FC96: The English Revolution: (1603-88)


FC96 in the Hyperflow of History;
Covered in multimedia lecture #2030.
The state of monarchy is the supremest thing on earth; for kings are not only God's lieutenants on earth, but even by God himself they are called gods.<\q> James I of England
A king is a thing men have made for their own sakes, for quietness' sake.  Just as in a family one man is appointed to buy the meat... John Selden

Introduction: a century of change

As the Greek philosopher, Heracleitus, said, nothing is so constant as change.  While history has always seen changes taking place, few times and places saw more dramatic changes in such a wide variety of areas ranging from fashions and diet to the Scientific Revolution as England saw in the 1600's. But nowhere were there more sweeping changes than in the realm of government.  In 1600, the absolute monarch believing in the concept of Divine Right of Kings was becoming the most fashionable form of rule.  By 1700, a new more democratic government with checks and balances between the executive (king) and legislative (Parliament) branches had emerged in England, setting the stage for modern democracies.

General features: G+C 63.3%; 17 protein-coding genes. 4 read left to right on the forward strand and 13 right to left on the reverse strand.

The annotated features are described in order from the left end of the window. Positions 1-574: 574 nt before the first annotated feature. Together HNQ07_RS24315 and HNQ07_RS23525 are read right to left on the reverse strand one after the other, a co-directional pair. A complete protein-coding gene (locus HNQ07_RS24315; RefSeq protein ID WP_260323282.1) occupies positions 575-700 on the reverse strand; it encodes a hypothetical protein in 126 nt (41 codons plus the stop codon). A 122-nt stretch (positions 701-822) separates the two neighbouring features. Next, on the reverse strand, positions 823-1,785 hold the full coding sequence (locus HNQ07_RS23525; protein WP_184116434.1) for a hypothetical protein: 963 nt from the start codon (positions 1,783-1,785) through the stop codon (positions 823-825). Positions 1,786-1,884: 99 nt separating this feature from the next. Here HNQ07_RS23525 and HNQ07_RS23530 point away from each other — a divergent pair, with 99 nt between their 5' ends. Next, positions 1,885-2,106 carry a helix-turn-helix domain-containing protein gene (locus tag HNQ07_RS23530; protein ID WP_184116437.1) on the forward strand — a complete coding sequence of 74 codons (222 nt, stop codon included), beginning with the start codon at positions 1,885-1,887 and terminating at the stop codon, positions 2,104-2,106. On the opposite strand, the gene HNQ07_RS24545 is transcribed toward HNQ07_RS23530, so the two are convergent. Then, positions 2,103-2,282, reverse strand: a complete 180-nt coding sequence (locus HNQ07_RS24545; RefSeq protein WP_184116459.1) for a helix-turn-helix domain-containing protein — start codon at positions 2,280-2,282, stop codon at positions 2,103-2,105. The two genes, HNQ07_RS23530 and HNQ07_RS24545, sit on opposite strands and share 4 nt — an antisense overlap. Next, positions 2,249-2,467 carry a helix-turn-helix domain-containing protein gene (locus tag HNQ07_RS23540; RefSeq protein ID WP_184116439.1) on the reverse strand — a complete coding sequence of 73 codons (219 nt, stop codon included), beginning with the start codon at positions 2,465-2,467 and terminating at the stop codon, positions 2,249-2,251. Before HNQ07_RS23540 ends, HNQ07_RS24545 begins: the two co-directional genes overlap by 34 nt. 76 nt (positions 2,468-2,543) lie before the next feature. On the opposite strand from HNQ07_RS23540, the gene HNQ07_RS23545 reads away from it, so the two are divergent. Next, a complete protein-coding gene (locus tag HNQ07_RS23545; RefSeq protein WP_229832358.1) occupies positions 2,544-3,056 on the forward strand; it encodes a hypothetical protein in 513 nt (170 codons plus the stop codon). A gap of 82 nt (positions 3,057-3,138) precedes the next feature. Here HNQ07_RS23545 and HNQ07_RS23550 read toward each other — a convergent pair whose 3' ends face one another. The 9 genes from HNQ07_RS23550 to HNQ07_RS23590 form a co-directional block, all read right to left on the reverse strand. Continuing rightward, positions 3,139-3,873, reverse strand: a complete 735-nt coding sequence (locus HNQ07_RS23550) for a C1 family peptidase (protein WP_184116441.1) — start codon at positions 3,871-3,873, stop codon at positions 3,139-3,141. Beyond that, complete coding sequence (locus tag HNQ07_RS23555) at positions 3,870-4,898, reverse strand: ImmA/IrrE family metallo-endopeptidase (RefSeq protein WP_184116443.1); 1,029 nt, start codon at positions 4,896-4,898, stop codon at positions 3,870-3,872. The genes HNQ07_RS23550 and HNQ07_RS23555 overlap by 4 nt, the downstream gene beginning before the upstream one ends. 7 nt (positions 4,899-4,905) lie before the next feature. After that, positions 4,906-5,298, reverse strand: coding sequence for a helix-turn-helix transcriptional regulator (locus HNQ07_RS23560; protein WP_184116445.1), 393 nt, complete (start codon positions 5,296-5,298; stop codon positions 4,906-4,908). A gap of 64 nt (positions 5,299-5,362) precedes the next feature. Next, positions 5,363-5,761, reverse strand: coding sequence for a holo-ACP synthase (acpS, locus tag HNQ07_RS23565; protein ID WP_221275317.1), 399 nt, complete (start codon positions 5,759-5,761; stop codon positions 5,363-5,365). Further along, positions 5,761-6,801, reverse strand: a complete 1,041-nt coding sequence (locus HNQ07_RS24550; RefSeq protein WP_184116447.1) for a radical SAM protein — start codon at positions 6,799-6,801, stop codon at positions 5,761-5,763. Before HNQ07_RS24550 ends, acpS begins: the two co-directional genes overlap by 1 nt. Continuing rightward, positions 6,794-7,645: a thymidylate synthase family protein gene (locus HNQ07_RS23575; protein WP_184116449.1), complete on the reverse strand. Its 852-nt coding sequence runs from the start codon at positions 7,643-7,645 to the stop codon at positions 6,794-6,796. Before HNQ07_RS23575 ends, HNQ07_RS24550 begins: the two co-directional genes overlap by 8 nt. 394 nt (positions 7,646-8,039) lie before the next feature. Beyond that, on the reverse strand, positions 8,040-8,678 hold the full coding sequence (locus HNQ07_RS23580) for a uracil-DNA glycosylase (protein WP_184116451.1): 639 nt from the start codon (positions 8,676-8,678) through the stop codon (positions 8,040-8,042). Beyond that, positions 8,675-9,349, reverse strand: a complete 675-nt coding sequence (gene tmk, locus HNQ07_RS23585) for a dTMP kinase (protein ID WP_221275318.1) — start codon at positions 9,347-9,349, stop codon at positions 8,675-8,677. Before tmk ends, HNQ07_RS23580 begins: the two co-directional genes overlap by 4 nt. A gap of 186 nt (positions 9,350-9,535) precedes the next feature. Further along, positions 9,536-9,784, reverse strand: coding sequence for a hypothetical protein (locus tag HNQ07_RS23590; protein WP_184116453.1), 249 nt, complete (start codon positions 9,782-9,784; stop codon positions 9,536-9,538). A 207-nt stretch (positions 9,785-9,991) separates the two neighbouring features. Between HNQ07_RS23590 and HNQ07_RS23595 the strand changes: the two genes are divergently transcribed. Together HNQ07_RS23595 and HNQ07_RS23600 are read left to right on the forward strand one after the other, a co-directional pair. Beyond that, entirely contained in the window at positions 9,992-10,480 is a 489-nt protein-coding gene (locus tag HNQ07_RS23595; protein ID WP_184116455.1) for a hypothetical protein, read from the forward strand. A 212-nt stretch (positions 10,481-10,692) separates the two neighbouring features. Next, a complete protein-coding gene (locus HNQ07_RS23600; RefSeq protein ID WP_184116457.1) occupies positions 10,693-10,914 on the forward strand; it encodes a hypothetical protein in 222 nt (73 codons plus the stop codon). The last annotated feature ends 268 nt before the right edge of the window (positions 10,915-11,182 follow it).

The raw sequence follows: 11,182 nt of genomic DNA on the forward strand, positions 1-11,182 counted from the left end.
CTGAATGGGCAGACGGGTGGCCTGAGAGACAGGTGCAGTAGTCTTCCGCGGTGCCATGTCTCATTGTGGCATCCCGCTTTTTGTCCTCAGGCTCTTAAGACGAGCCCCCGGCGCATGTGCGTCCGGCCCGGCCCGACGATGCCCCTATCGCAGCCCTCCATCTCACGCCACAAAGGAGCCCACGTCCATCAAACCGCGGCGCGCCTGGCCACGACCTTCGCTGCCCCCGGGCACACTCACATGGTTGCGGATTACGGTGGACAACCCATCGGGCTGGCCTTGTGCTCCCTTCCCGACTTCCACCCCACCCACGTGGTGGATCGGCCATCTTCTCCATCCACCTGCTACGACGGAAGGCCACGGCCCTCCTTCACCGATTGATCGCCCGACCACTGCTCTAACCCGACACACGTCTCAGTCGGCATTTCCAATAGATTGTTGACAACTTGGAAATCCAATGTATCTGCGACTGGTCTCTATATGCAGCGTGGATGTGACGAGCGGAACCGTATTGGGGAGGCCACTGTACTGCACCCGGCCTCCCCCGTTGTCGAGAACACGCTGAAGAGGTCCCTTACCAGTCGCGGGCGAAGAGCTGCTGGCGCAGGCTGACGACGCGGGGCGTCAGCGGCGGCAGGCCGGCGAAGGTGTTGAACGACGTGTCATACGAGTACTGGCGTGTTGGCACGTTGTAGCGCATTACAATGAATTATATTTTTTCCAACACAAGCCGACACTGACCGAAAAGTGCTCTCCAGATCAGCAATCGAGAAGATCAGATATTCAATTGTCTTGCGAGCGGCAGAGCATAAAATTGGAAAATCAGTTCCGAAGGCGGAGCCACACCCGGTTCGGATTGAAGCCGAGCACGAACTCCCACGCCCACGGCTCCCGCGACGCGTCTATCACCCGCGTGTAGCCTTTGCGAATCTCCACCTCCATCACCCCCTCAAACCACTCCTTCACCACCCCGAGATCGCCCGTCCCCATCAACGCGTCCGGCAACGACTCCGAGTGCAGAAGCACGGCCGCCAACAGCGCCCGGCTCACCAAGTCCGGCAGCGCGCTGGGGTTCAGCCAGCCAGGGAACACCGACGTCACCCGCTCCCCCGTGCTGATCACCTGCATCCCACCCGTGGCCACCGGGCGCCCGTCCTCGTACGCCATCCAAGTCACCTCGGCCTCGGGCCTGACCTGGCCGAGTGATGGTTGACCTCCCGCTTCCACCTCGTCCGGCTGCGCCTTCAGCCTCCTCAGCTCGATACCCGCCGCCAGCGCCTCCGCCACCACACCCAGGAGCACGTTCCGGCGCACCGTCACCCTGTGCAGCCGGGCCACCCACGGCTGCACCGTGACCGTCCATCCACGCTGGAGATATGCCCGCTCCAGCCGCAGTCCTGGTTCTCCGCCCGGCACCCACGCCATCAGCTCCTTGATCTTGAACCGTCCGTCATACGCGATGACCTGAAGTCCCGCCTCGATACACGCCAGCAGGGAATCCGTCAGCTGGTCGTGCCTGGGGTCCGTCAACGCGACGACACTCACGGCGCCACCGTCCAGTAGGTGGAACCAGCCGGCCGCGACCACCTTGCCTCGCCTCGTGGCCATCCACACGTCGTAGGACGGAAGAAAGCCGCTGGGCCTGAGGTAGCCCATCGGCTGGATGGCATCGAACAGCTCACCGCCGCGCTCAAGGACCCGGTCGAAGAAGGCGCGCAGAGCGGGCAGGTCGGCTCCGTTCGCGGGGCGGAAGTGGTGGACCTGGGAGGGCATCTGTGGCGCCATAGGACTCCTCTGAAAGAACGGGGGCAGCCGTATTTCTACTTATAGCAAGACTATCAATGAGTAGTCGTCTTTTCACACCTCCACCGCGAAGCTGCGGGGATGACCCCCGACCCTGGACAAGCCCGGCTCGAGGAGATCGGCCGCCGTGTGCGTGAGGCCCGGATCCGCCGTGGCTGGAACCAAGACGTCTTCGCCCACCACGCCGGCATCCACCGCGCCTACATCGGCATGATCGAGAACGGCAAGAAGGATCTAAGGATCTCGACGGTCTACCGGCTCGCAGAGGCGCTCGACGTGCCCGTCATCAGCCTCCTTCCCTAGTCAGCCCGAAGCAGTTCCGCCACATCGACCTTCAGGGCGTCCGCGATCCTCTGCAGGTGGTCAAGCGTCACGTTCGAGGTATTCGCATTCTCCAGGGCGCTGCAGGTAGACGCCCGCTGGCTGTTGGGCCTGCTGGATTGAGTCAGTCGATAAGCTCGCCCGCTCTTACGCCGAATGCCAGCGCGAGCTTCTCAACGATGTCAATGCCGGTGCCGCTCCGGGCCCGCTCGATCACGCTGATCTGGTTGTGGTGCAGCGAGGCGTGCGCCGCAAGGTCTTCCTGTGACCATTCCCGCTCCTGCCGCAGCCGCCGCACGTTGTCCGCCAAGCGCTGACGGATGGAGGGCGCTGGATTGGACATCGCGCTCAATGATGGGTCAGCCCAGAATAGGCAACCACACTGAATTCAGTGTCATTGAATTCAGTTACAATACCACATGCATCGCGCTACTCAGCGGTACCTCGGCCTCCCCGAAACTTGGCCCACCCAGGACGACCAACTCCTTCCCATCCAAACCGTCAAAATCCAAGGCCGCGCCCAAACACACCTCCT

Background to the Revolution

There were three main factors that came to the surface in the reign of Elizabeth I (1558-1603) to set the stage for the English Revolution.  For one thing, going back to the Magna Charta (1215) which itself drew upon even more ancient Anglo-Saxon traditions, England had a long tradition that no one, not even the king, is above the law.  Secondly, Elizabeth reigned in a period of intense religious strife, both within England itself as well as triggering an expensive war with Spain.  Finally, the 1500's and 1600's were a period of rampant inflation, which made monarchs everywhere increasingly desperate for money.